The weather wasn’t much worse either, going from 1,445 delays in December 2013 to 1,516 delays in December 2014, which is pretty much as near as makes no difference.
The real increase appears to be from what the MTA is calling “over crowding,” which saw delays more than double. In December 2013, over crowding caused 6,942 delays, but in December 2014 that more than doubled, to 14,843 delays.
In total, we’ve seen December delays jump 23,075 in 2012, right after Sandy, to 47,430 in 2014. You’d think those numbers would be chronologically reversed, but they aren’t.
So far, the MTA hasn’t been tripping over itself to provide explanations as to why the city’s subway trains have suddenly gotten more packed than your average clown car. When I emailed, I received a response (which I’ve pasted in its entirety in a comment below) detailing the efforts over the past 10 years to protect workers, which is great, but it didn’t make clear how that relates to the overcrowding issue. While increased delays can lead to overcrowding on trains, there’s no evidence of a 1:1 correlation between this change and the overall overcrowding in the system.
The statement also included this tidbit, hinting that it’s possibly all just a documentation issue:
Our analysis shows that the improved recording methodology has increased the number of reported delays by about 5,000 delays per month, which we believe is a conservative estimate. It is important to note that the recorded increase in delays in not a worsening of service, but a more accurate reporting of our system performance.
If delays were up in total by only 5,000 a month, that explanation would make a lot of sense. They aren’t, however; they’re up by almost 11,000 per month.
An MTA spokesperson explained that despite the numbers that the subway is actually improving. To be fair, he’s not entirely wrong. Huge capital projects are currently underway for the subway, such as the 7 line extension to the far west side of Manhattan, and the Second Avenue subway line (which when eventually finished will only have taken over 100 years to complete, and for which inexplicable project delays and cost overruns are endemic, and for which state politicians constantly siphon off money for their own pet projects).
That 7 extension, when finally done, should be all well and good, and the 2nd Avenue line, to be eventually known as the T train after a Q subway line extension, should go a long way towards alleviating the incredible pressure on the Lexington Avenue line, where the 4, 5, and 6 trains handle more traffic than the Chicago, Boston, and Los Angeles subway systems combined.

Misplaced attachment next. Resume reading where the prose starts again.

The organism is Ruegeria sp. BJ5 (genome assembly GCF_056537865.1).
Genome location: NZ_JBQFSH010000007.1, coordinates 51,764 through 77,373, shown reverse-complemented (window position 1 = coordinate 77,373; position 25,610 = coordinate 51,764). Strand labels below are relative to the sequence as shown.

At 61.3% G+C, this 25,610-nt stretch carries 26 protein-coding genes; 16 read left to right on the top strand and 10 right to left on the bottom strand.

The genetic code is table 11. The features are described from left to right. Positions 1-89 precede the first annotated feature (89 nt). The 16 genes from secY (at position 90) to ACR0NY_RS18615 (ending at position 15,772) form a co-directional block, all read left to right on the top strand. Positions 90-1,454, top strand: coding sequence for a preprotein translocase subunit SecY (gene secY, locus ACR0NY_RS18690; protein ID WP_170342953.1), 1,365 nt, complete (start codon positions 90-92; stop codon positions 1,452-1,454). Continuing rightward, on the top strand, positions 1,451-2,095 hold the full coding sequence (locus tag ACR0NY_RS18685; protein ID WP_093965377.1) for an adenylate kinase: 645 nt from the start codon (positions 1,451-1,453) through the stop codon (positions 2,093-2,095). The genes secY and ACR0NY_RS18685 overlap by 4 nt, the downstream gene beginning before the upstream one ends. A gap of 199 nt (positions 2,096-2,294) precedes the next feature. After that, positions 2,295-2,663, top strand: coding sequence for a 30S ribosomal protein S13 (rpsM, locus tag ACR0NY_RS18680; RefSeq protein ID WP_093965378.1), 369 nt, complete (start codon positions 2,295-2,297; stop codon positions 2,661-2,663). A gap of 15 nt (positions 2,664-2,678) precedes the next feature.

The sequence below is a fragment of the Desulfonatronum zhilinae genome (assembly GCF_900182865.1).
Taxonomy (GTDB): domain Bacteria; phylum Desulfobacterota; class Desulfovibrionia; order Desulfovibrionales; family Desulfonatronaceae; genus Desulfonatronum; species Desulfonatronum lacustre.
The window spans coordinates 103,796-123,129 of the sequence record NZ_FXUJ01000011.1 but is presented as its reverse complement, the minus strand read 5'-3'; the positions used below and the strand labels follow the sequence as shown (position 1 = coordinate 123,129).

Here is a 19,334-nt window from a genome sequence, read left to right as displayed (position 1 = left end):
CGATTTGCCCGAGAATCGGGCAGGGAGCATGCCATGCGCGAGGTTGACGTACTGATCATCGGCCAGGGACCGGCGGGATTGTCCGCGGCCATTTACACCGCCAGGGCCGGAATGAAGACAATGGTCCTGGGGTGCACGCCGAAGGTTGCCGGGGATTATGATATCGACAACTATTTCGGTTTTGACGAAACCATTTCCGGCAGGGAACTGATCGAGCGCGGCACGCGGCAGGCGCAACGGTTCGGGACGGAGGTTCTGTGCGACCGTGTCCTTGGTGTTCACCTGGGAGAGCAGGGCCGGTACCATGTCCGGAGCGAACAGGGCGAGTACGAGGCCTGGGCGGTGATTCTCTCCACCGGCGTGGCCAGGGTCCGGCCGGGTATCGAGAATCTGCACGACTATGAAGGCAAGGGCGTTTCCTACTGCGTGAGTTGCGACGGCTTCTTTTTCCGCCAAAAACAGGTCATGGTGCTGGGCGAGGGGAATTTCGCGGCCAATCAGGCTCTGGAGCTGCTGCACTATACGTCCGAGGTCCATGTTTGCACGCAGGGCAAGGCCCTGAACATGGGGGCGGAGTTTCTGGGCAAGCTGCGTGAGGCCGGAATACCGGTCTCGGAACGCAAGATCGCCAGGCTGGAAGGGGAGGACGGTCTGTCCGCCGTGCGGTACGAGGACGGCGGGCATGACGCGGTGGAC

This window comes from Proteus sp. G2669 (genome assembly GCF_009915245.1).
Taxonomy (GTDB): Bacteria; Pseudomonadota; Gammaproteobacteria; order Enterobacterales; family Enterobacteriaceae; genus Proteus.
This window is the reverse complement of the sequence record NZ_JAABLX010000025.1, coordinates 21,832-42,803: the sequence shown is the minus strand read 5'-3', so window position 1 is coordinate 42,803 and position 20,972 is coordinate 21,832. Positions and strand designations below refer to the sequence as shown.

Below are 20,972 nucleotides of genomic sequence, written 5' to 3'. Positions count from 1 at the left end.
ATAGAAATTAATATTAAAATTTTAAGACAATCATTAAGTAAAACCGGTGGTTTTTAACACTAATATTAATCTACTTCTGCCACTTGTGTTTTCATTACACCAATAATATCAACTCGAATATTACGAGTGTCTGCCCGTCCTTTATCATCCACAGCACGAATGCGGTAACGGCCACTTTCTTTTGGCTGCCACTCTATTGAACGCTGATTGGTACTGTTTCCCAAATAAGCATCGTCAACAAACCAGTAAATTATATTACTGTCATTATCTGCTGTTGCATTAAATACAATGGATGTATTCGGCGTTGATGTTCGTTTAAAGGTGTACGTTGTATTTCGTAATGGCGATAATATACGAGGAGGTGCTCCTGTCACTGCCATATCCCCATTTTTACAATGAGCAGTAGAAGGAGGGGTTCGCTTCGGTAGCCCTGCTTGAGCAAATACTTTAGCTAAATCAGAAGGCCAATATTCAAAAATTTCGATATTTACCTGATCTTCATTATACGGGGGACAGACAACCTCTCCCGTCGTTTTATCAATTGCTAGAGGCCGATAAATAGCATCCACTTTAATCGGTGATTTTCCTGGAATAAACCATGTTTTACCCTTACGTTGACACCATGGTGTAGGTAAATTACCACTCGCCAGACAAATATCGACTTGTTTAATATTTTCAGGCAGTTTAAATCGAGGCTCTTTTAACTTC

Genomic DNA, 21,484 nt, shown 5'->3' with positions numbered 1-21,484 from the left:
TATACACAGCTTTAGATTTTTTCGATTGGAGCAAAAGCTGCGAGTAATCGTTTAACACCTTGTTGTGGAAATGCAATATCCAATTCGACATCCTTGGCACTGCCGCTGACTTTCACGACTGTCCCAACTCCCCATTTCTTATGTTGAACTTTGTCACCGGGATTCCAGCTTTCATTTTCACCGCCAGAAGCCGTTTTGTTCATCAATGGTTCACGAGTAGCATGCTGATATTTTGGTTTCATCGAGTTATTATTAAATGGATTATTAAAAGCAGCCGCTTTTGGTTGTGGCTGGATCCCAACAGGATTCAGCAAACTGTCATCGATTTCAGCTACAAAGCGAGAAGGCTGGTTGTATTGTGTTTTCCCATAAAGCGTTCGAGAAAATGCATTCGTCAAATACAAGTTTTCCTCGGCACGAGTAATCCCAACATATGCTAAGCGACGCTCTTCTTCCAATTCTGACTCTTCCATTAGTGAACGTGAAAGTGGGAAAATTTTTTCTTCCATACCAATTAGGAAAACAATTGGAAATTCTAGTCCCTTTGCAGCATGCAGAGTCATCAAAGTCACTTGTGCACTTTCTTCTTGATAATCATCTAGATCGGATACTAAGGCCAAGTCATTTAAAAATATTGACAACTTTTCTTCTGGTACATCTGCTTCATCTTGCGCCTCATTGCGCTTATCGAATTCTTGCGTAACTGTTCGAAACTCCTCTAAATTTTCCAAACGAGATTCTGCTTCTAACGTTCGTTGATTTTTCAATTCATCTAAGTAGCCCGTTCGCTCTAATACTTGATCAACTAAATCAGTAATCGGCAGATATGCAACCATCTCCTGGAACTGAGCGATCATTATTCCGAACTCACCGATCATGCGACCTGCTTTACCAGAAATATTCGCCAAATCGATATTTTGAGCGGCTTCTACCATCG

But overcrowding should be less a cause of delays itself than a symptom of other issues. One reason for overcrowding might be increased ridership, but while ridership has reached new and unseen-before heights, it isn’t up 113 percent to match the increase in overcrowding delays.
A second cause of overcrowding could be that trains themselves are being removed from service, yet an MTA spokesperson told me that they haven’t been removing subway cars en masse, and despite an increase in mechanical failures among older sets of trains, the MTA has been replacing the decrepit with the shiny-and-new as soon as they’ve been able.
Click on the chart below to see how old and how reliable your train cars are.
So we’re still left with more questions than answers: Where are all these delays coming from?Why are they getting so much worse? With fares only expected to rise, will commuters see improving service at the same rate?
The MTA has said it’ll take “further research” for more thorough explanations, but in the meantime, have a look at the reports yourselves, and proffer your own theories in the comments below.
Illustration credit: Sam Woolley/Jalopnik
Contact the author at firstname.lastname@example.org.